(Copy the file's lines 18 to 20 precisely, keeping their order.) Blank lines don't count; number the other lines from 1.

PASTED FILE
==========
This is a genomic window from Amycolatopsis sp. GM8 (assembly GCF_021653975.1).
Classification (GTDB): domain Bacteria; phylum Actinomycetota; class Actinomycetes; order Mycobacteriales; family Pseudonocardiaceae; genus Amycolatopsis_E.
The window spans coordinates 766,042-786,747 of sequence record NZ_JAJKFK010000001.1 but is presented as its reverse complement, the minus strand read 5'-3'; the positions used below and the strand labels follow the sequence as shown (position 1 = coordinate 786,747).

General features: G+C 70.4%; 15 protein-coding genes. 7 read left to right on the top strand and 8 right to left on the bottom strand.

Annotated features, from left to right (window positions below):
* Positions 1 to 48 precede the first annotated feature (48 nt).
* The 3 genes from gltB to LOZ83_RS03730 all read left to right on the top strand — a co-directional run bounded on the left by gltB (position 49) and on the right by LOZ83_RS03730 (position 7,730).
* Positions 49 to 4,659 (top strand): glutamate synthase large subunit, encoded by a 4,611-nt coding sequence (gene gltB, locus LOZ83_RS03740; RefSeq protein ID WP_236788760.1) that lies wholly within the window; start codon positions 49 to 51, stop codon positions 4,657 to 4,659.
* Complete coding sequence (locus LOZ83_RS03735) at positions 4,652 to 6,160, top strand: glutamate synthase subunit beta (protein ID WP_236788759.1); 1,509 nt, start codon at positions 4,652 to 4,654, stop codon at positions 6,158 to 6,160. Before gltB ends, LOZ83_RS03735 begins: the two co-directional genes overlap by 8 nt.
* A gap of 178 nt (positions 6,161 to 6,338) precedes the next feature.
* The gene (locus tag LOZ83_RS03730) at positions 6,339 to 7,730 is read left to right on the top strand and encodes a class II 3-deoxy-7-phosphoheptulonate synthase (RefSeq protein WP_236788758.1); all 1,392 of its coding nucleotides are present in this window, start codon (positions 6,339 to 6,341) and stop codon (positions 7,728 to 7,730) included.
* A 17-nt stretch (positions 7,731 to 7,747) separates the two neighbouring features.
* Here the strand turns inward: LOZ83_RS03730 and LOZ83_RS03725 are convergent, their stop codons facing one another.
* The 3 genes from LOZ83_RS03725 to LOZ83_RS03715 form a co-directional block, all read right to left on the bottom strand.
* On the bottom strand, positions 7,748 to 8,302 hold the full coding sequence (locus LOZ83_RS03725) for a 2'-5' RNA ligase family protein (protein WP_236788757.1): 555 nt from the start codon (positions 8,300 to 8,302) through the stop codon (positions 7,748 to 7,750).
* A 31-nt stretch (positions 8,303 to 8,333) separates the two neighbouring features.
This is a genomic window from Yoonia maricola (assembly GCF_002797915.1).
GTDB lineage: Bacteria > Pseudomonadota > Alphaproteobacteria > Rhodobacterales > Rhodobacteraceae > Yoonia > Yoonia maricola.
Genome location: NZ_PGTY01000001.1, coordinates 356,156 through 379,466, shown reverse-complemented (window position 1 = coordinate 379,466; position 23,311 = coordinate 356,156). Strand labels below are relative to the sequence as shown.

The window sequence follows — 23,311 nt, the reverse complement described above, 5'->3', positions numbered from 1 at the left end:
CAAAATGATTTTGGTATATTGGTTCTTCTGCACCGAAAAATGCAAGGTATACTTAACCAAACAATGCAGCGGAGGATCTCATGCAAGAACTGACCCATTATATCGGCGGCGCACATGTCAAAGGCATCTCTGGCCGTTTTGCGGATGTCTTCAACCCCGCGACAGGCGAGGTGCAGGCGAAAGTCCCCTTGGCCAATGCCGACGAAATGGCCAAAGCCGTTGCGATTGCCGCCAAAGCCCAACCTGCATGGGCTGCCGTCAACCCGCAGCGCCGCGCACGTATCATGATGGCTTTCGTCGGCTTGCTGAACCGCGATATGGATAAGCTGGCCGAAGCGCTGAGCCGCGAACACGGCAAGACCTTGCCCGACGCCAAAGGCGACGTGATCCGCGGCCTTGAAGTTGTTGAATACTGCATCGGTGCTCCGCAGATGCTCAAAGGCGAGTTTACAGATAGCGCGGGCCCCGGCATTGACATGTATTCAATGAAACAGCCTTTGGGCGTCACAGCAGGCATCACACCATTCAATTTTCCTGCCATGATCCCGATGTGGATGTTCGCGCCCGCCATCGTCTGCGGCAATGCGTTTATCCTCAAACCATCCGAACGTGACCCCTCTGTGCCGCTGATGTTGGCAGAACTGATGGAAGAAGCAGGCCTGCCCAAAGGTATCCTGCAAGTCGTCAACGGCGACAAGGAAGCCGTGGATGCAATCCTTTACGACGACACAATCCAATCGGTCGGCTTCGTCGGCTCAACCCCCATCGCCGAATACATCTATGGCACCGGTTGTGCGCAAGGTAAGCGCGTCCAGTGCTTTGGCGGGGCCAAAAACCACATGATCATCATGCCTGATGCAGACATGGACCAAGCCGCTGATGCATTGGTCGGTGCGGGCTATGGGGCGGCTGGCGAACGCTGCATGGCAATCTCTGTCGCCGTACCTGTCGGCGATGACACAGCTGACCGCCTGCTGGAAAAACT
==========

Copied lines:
GTDB lineage: Bacteria > Pseudomonadota > Alphaproteobacteria > Rhodobacterales > Rhodobacteraceae > Yoonia > Yoonia maricola.
Genome location: NZ_PGTY01000001.1, coordinates 356,156 through 379,466, shown reverse-complemented (window position 1 = coordinate 379,466; position 23,311 = coordinate 356,156). Strand labels below are relative to the sequence as shown.

The window sequence follows — 23,311 nt, the reverse complement described above, 5'->3', positions numbered from 1 at the left end: